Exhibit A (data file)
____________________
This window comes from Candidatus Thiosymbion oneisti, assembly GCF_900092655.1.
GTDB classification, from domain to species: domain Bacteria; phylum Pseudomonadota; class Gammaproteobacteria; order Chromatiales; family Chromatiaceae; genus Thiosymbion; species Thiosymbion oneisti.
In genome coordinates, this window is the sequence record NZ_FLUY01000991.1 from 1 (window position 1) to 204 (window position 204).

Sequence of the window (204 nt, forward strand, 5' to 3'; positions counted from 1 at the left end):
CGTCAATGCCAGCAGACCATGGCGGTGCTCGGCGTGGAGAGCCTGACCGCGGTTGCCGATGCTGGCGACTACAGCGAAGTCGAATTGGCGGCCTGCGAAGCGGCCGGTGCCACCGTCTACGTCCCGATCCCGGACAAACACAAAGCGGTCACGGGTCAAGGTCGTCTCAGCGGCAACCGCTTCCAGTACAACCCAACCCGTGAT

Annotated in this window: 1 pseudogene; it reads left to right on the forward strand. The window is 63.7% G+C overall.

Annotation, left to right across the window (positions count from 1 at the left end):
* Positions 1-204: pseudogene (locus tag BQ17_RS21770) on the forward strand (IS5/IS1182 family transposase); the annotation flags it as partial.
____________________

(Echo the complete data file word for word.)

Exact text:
This window comes from Candidatus Thiosymbion oneisti, assembly GCF_900092655.1.
GTDB classification, from domain to species: domain Bacteria; phylum Pseudomonadota; class Gammaproteobacteria; order Chromatiales; family Chromatiaceae; genus Thiosymbion; species Thiosymbion oneisti.
In genome coordinates, this window is the sequence record NZ_FLUY01000991.1 from 1 (window position 1) to 204 (window position 204).

Sequence of the window (204 nt, forward strand, 5' to 3'; positions counted from 1 at the left end):
CGTCAATGCCAGCAGACCATGGCGGTGCTCGGCGTGGAGAGCCTGACCGCGGTTGCCGATGCTGGCGACTACAGCGAAGTCGAATTGGCGGCCTGCGAAGCGGCCGGTGCCACCGTCTACGTCCCGATCCCGGACAAACACAAAGCGGTCACGGGTCAAGGTCGTCTCAGCGGCAACCGCTTCCAGTACAACCCAACCCGTGAT

Annotated in this window: 1 pseudogene; it reads left to right on the forward strand. The window is 63.7% G+C overall.

Annotation, left to right across the window (positions count from 1 at the left end):
* Positions 1-204: pseudogene (locus tag BQ17_RS21770) on the forward strand (IS5/IS1182 family transposase); the annotation flags it as partial.